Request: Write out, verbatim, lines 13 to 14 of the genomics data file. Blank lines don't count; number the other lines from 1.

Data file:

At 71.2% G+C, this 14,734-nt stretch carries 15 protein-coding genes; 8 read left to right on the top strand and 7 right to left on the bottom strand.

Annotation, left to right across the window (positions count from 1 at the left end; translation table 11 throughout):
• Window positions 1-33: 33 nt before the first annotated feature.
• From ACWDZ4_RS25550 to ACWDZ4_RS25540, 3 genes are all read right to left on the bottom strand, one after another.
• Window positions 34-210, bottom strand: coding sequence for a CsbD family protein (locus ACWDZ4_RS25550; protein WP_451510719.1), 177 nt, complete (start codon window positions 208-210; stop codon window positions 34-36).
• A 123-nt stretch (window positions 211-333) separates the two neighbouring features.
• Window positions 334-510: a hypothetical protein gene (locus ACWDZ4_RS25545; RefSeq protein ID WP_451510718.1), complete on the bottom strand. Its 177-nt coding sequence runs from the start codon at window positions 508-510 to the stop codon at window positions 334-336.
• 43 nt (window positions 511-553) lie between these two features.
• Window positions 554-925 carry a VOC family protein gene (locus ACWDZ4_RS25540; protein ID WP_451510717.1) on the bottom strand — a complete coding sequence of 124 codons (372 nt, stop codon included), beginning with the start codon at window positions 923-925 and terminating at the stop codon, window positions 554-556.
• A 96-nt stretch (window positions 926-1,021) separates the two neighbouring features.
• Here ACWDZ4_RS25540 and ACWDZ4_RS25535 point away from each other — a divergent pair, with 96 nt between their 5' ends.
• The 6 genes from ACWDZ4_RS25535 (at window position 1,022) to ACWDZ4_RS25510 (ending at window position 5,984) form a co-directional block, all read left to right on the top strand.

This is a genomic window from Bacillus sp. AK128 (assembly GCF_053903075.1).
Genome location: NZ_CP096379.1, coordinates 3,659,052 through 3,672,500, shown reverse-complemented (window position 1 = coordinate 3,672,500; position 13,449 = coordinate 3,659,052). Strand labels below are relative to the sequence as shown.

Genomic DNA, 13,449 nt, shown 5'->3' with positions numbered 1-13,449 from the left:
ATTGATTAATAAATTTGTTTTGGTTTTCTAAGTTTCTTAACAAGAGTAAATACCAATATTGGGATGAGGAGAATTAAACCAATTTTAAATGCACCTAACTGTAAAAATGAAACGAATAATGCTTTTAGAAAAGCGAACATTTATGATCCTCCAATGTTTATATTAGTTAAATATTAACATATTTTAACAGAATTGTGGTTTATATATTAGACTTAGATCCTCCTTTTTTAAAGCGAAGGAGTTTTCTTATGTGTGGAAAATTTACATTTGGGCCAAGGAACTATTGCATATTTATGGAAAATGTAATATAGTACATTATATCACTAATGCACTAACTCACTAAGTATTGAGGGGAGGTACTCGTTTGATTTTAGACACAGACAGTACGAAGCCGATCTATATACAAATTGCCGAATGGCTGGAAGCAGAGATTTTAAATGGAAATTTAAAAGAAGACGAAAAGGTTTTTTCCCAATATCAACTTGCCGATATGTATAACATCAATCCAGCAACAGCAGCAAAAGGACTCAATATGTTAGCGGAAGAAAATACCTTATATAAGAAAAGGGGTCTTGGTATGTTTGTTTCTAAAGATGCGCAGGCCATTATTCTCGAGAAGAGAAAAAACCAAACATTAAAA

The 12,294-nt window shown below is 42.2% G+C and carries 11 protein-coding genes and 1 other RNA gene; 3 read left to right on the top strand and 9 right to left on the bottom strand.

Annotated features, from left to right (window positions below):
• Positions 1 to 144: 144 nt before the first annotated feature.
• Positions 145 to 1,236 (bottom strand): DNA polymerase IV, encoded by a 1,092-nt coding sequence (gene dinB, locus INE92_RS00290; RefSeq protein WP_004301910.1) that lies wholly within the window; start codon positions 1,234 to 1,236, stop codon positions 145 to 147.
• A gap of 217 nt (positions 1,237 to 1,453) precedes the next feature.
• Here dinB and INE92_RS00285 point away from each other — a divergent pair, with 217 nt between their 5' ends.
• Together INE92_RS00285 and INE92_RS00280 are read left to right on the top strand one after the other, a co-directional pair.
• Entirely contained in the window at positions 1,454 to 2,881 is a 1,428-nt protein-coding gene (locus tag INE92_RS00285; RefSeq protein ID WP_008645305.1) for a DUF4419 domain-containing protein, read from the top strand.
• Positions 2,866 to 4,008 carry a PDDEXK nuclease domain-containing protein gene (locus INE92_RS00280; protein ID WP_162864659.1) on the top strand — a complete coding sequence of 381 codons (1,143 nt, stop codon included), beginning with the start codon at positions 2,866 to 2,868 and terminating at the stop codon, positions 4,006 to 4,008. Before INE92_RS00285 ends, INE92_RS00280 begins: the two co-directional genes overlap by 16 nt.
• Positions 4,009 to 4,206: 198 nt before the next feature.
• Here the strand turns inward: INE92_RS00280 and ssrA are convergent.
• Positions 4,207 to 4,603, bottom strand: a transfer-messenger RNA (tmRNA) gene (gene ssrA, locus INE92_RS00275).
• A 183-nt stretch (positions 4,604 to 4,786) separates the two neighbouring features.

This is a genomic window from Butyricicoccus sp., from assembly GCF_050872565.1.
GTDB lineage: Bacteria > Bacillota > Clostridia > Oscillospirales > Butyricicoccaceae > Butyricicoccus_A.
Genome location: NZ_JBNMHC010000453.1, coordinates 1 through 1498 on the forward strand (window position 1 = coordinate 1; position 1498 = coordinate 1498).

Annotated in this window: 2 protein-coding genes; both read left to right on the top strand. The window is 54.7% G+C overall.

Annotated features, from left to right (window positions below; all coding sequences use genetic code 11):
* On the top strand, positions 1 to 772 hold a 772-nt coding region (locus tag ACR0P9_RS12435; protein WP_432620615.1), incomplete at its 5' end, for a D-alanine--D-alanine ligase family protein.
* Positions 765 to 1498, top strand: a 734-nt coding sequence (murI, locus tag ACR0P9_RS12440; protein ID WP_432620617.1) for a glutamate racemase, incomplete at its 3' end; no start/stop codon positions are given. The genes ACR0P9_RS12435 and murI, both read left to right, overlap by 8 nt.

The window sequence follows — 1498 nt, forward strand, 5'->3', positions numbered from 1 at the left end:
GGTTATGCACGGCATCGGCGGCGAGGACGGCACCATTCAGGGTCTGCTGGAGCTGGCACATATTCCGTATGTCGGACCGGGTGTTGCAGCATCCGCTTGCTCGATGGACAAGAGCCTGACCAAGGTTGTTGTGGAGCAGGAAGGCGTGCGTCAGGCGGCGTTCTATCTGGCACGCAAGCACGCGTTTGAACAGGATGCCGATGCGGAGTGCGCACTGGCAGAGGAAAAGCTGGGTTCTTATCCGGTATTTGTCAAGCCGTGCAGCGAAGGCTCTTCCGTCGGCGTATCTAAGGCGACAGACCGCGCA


This is a genomic window from Bacillus sp. AK128 (assembly GCF_053903075.1).
Genome location: NZ_CP096379.1, coordinates 3,659,052 through 3,672,500, shown reverse-complemented (window position 1 = coordinate 3,672,500; position 13,449 = coordinate 3,659,052). Strand labels below are relative to the sequence as shown.